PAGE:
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Breching Early Origins



The surname Breching was first found in Angus (Gaelic: Aonghas), part of the Tayside region of northeastern Scotland, and present day Council Area of Angus, formerly known as Forfar or Forfarshire, where they held a family seat in the town of Brechin. Isaac of Brechin in 1178 was one of the first to use the name as a surname. In their early history they seemed to be closely related to the church and church activities, and frequent mention is made of their relationship with the Bishops of Brechin. Conjecturally this Isaac may have been the spearhead of many of the Norman families invited north by King David I of Scotland about 1130, and granted lands at Brechin.

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Breching Spelling Variations


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Breching Spelling Variations



In Medieval times, spelling and translation were not nearly so highly developed as today. They were generally carried out according to the sound and intuition of the bearer. For that reason spelling variations are extremely common among early Scottish names. Breching has been spelled Brechin, Breechin, Breichen, Brichan, Brichane, Breching and many more.

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Breching Early History


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Breching Early History



This web page shows only a small excerpt of our Breching research. Another 297 words (21 lines of text) covering the years 1234, 1296, 1320, 1330, 1471, 1541, 1600 and 1672 are included under the topic Early Breching History in all our PDF Extended History products and printed products wherever possible.

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Breching Early Notables (pre 1700)


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Breching Early Notables (pre 1700)



More information is included under the topic Early Breching Notables in all our PDF Extended History products and printed products wherever possible.

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The Great Migration


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The Great Migration



Unrest, poverty, and persecution caused thousands to look for opportunity and freedom in the North American colonies. The crossing was long, overcrowded, and unsanitary, though, and came only at great expense. Many Strathclyde families settled on the east coast of North America in communities that would form the backbone of what would become the great nations of the United States and Canada. The American War of Independence caused those who remained loyal to England to move north to Canada as United Empire Loyalists. In the 20th century, Strathclyde and other Scottish families across North America began to recover their collective heritage through highland games and Clan societies. Among them:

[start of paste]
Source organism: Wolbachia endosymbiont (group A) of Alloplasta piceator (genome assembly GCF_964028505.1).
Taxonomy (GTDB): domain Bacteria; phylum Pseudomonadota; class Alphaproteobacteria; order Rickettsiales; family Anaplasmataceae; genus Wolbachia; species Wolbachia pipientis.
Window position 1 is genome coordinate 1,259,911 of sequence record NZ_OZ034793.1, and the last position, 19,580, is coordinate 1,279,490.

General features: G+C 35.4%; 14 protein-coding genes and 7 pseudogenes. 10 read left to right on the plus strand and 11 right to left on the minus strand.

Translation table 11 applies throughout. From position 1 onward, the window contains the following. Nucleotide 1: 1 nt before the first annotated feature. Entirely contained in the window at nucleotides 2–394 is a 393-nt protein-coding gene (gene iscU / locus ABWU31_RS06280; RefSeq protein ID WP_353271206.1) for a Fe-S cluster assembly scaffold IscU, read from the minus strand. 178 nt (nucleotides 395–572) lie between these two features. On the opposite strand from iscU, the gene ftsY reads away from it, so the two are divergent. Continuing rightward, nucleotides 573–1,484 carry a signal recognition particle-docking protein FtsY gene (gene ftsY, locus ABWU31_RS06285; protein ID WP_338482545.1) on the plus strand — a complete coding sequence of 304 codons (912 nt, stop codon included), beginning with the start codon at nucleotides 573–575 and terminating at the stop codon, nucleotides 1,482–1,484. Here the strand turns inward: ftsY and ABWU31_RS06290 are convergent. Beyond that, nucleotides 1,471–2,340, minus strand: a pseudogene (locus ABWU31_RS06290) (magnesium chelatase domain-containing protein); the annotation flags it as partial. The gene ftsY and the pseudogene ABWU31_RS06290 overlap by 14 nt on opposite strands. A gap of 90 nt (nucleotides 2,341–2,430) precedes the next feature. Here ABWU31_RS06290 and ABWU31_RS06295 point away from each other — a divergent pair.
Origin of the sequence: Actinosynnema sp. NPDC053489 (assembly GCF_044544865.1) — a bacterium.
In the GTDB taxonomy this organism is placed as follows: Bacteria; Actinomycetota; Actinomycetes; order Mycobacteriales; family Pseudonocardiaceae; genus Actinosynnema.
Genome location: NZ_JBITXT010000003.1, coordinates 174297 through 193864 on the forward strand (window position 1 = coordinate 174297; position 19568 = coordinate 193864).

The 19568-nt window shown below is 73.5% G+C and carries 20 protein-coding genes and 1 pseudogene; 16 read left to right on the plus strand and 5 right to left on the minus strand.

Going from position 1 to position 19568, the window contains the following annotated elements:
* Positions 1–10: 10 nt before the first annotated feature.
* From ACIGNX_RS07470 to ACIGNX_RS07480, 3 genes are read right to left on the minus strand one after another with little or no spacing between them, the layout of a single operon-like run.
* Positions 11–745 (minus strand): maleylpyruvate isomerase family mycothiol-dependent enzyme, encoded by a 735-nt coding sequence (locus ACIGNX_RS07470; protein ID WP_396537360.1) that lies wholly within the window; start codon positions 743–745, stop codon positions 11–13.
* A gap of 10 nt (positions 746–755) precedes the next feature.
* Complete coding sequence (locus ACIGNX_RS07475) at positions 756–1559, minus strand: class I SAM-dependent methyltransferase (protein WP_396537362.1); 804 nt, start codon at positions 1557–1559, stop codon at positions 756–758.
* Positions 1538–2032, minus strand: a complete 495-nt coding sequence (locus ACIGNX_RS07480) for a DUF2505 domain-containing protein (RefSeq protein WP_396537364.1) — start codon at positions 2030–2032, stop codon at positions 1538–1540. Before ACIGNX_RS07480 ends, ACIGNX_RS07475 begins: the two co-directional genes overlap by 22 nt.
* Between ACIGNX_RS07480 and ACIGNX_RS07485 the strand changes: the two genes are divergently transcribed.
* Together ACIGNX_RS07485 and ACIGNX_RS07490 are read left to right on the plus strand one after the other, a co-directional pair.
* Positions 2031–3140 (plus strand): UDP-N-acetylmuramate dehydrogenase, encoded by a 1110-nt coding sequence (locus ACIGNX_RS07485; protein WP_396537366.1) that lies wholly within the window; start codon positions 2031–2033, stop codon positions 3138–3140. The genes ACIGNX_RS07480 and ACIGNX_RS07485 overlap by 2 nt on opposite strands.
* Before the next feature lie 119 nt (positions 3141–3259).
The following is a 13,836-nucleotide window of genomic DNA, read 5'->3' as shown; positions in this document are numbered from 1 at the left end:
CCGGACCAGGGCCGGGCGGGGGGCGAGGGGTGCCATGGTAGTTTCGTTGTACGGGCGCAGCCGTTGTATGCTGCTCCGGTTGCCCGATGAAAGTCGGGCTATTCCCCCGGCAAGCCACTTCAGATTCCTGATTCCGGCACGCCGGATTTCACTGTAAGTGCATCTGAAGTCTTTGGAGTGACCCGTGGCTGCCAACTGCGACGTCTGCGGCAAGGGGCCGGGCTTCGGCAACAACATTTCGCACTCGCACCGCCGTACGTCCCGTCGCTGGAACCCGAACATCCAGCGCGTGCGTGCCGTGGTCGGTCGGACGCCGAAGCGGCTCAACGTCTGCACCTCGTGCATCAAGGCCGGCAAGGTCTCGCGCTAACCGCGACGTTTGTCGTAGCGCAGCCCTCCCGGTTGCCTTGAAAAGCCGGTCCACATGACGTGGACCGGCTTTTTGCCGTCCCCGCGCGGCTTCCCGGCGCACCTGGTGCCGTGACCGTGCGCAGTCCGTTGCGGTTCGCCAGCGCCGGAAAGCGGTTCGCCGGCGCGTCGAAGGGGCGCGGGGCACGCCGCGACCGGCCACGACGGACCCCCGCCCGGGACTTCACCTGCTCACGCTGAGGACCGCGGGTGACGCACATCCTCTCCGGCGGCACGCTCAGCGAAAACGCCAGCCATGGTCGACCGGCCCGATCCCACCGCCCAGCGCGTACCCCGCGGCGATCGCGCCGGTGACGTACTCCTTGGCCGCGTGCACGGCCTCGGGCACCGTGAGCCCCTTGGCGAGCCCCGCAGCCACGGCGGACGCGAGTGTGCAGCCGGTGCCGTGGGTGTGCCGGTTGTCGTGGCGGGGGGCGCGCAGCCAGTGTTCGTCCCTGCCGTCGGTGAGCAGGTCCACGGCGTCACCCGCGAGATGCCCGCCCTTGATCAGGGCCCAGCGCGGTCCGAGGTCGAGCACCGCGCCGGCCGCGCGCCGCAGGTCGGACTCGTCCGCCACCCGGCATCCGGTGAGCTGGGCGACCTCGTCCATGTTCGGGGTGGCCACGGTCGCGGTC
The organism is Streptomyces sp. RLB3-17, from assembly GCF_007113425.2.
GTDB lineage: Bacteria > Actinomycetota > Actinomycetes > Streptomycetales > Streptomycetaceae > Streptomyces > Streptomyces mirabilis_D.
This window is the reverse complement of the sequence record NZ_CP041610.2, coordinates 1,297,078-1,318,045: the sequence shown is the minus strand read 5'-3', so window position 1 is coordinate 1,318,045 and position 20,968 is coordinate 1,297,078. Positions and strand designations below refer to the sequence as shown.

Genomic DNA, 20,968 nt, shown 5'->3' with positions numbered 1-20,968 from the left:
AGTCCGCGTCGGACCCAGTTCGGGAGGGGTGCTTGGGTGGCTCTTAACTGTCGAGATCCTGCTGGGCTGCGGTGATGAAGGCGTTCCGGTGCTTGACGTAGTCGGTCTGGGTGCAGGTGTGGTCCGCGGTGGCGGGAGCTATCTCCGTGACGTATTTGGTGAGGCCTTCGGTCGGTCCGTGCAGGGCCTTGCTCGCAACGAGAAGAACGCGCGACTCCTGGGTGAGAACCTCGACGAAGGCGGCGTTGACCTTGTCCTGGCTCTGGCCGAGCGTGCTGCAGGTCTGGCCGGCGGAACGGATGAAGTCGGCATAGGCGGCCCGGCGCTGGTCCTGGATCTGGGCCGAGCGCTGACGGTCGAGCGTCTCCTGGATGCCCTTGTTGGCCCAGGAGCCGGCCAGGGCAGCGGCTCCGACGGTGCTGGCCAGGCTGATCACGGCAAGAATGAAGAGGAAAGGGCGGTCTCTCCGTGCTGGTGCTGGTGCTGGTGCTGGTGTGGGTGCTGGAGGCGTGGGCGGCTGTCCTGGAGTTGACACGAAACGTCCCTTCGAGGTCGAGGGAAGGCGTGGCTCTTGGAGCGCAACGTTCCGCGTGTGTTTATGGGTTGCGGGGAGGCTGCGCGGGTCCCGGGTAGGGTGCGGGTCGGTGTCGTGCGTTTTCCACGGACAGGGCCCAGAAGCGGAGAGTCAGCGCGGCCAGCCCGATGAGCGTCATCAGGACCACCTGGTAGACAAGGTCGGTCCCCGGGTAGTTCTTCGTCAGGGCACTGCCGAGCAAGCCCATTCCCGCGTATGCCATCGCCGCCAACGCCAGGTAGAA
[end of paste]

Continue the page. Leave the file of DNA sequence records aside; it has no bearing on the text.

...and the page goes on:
Breching Settlers in United States in the 18th Century

  • Thomas Breching who landed in North America in 1761

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Breching Family Crest Products


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Breching Family Crest Products




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See Also


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See Also




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Citations


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Citations



    Other References

    1. Holt, J.C. Ed. Domesday Studies. Woodbridge: Boydell, 1987. Print. (ISBN 0-85115-477-8).
    2. Magnusson, Magnus. Chambers Biographical Dictionary 5th edition. Edinburgh: W & R Chambers, 1990. Print.
    3. Moody David. Scottish Family History. Baltimore: Genealogical Publishing, 1994. Print. (ISBN 0806312688).
    4. Leyburn, James Graham. The Scotch-Irish A Social History. Chapel Hill: UNC Press, 1962. Print. (ISBN 0807842591).
    5. Barrow, G.W.S Ed. The Charters of David I The Written Acts of David I King of Scots, 1124-53 and of His Son Henry, Earl of Northumerland, 1139-52. Woodbridge: The Boydell Press, 1999. Print.
    6. Moncrieffe, Sir Ian of That Ilk and David Hicks. The Highland Clans The Dynastic Origins, Cheifs and Background of the Clans. New York: C.N. Potter, 1968. Print.
    7. Weis, Frederick Lewis, Walter Lee Sheppard and David Faris. Ancestral Roots of Sixty Colonists Who Came to New England Between 1623 and 1650 7th Edition. Baltimore: Genealogical Publishing, 1992. Print. (ISBN 0806313676).
    8. Burke, Sir Bernard. Genealogical and Heraldic History of the Peerage and Baronetage, The Privy Council, Knightage and Compainonage. London: Burke Publishing, 1921. Print.
    9. The Norman People and Their Existing Descendants in the British Dominions and the United States Of America. Baltimore: Genealogical Publishing, 1975. Print. (ISBN 0-8063-0636-X).
    10. Catholic Directory For Scotland. Glasgow: Burns Publications. Print.
    11. ...

    The Breching Family Crest was acquired from the Houseofnames.com archives. The Breching Family Crest was drawn according to heraldic standards based on published blazons. We generally include the oldest published family crest once associated with each surname.

    This page was last modified on 12 March 2014 at 15:31.

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